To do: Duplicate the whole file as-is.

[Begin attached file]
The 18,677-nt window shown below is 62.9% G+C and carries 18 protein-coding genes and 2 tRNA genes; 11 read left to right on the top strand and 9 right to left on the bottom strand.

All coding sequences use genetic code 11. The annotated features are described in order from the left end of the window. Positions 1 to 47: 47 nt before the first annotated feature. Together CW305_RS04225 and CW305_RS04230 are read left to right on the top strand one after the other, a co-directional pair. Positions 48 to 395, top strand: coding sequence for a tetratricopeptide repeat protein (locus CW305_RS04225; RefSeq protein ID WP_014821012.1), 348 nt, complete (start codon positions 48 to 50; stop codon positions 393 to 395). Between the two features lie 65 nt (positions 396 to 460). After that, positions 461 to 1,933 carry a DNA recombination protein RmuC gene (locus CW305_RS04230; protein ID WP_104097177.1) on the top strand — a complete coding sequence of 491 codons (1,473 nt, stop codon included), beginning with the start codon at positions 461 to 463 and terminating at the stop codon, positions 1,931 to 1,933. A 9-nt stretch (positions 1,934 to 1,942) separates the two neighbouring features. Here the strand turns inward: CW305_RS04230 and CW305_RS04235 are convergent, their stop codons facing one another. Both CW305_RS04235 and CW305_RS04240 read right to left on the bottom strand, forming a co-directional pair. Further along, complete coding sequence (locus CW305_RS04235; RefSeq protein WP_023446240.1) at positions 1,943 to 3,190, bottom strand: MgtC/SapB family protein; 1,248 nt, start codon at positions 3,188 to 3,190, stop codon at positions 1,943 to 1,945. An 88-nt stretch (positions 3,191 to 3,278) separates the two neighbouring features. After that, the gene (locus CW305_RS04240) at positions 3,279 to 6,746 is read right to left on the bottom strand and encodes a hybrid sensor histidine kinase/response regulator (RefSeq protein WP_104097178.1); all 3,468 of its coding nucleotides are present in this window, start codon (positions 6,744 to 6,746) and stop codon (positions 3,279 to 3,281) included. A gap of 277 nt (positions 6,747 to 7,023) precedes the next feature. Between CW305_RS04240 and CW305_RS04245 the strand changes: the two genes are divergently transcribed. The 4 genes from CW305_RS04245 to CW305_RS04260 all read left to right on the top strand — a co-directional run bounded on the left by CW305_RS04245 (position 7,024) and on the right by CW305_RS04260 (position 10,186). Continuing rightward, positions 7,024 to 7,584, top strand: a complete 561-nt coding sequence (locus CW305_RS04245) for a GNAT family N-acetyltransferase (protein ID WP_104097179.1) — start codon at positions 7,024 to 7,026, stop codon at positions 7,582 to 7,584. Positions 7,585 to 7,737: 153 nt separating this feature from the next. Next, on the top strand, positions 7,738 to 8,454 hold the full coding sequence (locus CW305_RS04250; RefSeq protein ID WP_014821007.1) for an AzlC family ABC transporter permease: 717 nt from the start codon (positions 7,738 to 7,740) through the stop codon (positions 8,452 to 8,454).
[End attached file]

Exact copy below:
The 18,677-nt window shown below is 62.9% G+C and carries 18 protein-coding genes and 2 tRNA genes; 11 read left to right on the top strand and 9 right to left on the bottom strand.

All coding sequences use genetic code 11. The annotated features are described in order from the left end of the window. Positions 1 to 47: 47 nt before the first annotated feature. Together CW305_RS04225 and CW305_RS04230 are read left to right on the top strand one after the other, a co-directional pair. Positions 48 to 395, top strand: coding sequence for a tetratricopeptide repeat protein (locus CW305_RS04225; RefSeq protein ID WP_014821012.1), 348 nt, complete (start codon positions 48 to 50; stop codon positions 393 to 395). Between the two features lie 65 nt (positions 396 to 460). After that, positions 461 to 1,933 carry a DNA recombination protein RmuC gene (locus CW305_RS04230; protein ID WP_104097177.1) on the top strand — a complete coding sequence of 491 codons (1,473 nt, stop codon included), beginning with the start codon at positions 461 to 463 and terminating at the stop codon, positions 1,931 to 1,933. A 9-nt stretch (positions 1,934 to 1,942) separates the two neighbouring features. Here the strand turns inward: CW305_RS04230 and CW305_RS04235 are convergent, their stop codons facing one another. Both CW305_RS04235 and CW305_RS04240 read right to left on the bottom strand, forming a co-directional pair. Further along, complete coding sequence (locus CW305_RS04235; RefSeq protein WP_023446240.1) at positions 1,943 to 3,190, bottom strand: MgtC/SapB family protein; 1,248 nt, start codon at positions 3,188 to 3,190, stop codon at positions 1,943 to 1,945. An 88-nt stretch (positions 3,191 to 3,278) separates the two neighbouring features. After that, the gene (locus CW305_RS04240) at positions 3,279 to 6,746 is read right to left on the bottom strand and encodes a hybrid sensor histidine kinase/response regulator (RefSeq protein WP_104097178.1); all 3,468 of its coding nucleotides are present in this window, start codon (positions 6,744 to 6,746) and stop codon (positions 3,279 to 3,281) included. A gap of 277 nt (positions 6,747 to 7,023) precedes the next feature. Between CW305_RS04240 and CW305_RS04245 the strand changes: the two genes are divergently transcribed. The 4 genes from CW305_RS04245 to CW305_RS04260 all read left to right on the top strand — a co-directional run bounded on the left by CW305_RS04245 (position 7,024) and on the right by CW305_RS04260 (position 10,186). Continuing rightward, positions 7,024 to 7,584, top strand: a complete 561-nt coding sequence (locus CW305_RS04245) for a GNAT family N-acetyltransferase (protein ID WP_104097179.1) — start codon at positions 7,024 to 7,026, stop codon at positions 7,582 to 7,584. Positions 7,585 to 7,737: 153 nt separating this feature from the next. Next, on the top strand, positions 7,738 to 8,454 hold the full coding sequence (locus CW305_RS04250; RefSeq protein ID WP_014821007.1) for an AzlC family ABC transporter permease: 717 nt from the start codon (positions 7,738 to 7,740) through the stop codon (positions 8,452 to 8,454).